Advising Children who are Caregivers

Did you know that there are about 1.4 million children between ages 8 and 18 who are caregivers in the US? A further look at the information revealed by the American Association of Caregiving Youth reveals that the number of children caregivers is evenly divided between girls and boys.

What might come as a bit of a surprise is that about a third of those are between 8 and 11, and nearly 40 percent are between 12 and 15. That indicates that many children have been given huge responsibilities at a young age which sometimes makes it difficult for them to actually be children.

Caregiving in itself is already a complicated and difficult job so it’s no wonder that sometimes children experience a range of emotions that can be damaging to their mental health. This is especially so because children are still developing mentally and now have the added stress of caregiving while managing school work and some even have to work to support the family member.

A lot of times this may be a family member who is a parent or grandparent. There are also many conditions that can lead to a child having to become a child caregiver including but not limited to Alzheimer’s disease or dementia; heart, lung, or kidney disease; arthritis or diabetes. In some cases, alcoholism and drug abuse can also lead to a situation where a child has to take care of a loved one.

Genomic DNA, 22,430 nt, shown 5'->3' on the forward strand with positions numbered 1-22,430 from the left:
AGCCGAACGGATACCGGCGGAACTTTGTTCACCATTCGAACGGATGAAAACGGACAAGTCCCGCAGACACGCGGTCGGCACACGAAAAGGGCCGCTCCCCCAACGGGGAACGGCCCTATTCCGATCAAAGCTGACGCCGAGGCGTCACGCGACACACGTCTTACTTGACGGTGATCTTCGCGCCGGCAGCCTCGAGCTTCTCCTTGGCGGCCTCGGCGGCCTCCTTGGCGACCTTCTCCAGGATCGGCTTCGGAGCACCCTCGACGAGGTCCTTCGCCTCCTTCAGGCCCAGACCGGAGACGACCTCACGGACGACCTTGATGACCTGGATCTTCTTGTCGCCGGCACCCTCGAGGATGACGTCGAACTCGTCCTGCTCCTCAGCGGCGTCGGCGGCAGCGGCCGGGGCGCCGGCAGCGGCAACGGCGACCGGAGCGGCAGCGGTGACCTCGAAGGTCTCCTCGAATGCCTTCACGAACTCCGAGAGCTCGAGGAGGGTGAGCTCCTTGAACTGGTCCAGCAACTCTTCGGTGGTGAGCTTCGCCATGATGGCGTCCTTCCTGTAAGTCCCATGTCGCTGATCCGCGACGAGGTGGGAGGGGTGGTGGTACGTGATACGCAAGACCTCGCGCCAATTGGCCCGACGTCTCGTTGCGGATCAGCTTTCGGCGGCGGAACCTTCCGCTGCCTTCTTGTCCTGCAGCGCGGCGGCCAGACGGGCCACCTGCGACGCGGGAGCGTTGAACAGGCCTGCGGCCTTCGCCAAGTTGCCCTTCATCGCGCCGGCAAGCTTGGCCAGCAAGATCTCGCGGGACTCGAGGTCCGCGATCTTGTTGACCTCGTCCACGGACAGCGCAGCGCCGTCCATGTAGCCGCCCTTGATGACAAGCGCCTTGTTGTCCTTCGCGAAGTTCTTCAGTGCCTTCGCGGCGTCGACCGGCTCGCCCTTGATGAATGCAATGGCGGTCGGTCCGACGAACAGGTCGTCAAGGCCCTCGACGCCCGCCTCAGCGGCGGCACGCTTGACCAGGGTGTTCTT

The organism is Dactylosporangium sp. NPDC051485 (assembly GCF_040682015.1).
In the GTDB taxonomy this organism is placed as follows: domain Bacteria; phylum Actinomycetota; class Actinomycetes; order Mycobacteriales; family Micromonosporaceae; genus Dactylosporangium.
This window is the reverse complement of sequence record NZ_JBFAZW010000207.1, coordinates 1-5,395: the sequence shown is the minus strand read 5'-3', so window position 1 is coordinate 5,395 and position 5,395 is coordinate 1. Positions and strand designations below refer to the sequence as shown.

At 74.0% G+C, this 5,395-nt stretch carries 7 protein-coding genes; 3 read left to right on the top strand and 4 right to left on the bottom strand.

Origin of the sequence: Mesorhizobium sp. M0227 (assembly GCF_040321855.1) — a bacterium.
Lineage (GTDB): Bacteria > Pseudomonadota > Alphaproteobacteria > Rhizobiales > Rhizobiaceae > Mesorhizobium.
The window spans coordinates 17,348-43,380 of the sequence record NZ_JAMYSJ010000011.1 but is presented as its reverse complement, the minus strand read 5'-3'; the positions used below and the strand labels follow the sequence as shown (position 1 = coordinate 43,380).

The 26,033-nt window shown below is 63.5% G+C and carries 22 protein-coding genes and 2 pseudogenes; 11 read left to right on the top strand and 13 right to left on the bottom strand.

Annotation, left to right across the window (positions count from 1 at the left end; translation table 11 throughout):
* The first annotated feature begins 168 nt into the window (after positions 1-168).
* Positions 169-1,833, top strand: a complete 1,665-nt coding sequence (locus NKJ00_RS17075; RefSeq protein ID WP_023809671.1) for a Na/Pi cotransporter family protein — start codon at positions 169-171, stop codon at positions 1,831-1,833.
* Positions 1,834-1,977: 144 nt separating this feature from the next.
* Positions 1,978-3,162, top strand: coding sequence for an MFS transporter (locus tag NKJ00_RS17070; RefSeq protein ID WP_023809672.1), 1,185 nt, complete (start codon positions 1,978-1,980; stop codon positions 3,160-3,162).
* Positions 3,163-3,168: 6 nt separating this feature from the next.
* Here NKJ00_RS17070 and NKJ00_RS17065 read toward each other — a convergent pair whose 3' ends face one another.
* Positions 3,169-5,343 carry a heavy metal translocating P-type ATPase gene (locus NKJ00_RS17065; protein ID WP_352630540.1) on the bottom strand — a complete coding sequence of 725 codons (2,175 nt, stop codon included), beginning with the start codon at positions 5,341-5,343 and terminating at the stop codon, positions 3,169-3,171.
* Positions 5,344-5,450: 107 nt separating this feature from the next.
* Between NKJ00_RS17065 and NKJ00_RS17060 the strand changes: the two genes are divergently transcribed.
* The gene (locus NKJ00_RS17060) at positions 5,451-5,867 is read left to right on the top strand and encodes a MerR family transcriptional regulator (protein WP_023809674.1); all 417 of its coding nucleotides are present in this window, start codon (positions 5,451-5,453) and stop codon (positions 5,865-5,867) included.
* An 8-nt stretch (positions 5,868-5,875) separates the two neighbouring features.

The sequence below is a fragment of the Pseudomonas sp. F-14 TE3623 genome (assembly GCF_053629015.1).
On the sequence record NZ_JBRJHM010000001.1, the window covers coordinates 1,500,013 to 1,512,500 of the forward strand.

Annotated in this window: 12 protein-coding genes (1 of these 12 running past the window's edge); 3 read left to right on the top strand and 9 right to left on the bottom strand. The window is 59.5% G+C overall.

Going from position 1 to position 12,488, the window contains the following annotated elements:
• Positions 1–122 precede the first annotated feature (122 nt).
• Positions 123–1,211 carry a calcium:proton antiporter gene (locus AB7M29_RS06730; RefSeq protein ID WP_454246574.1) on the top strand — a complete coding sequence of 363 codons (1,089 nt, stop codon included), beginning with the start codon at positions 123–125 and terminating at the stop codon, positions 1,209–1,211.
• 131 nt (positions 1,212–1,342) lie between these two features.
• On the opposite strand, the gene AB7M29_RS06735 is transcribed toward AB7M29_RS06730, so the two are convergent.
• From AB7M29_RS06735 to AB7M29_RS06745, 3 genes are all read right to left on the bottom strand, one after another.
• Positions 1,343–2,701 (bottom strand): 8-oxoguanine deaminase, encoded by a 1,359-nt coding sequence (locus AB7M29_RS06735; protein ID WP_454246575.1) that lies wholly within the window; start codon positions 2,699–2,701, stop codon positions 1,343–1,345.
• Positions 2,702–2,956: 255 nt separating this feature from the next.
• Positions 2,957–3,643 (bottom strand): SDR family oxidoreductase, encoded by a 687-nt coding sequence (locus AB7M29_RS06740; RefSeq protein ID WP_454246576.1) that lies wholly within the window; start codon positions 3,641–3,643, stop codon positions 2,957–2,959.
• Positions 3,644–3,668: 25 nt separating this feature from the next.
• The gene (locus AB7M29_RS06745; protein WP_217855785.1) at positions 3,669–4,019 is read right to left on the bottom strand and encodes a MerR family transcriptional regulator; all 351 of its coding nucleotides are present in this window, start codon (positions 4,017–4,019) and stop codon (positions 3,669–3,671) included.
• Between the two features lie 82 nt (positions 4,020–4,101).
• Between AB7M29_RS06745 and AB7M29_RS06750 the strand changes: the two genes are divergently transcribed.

Responsibilities of a child caregiver

Some children are tasked with enormous duties in their capacity as a caregiver. From as young as 12-years-old a child may have to learn how to perform chores such as shopping, fixing meals and household tasks, or keeping the family member company.

Older children may find themselves having to provide hands-on care including helping loved ones with day-to-day activities that may involve bathing, dressing, helping them to use the toilet, getting in and out of bed and chairs, and feeding. In addition, to those duties, in homes where there is no access to vehicles, teens usually have to accompany extremely ill parents who must take public transportation to doctor’s appointments.


The emotional toll on child caregivers

One of the most common symptoms of mental distress that children show when they are given the role of caregiver is called parentification and in some instances, it can become medicalized. That is how the American Psychological Association defines these emotions. There are many organizations that caregivers can reach out to if they feel overwhelmed with the role. We’ve put a few of those links below:


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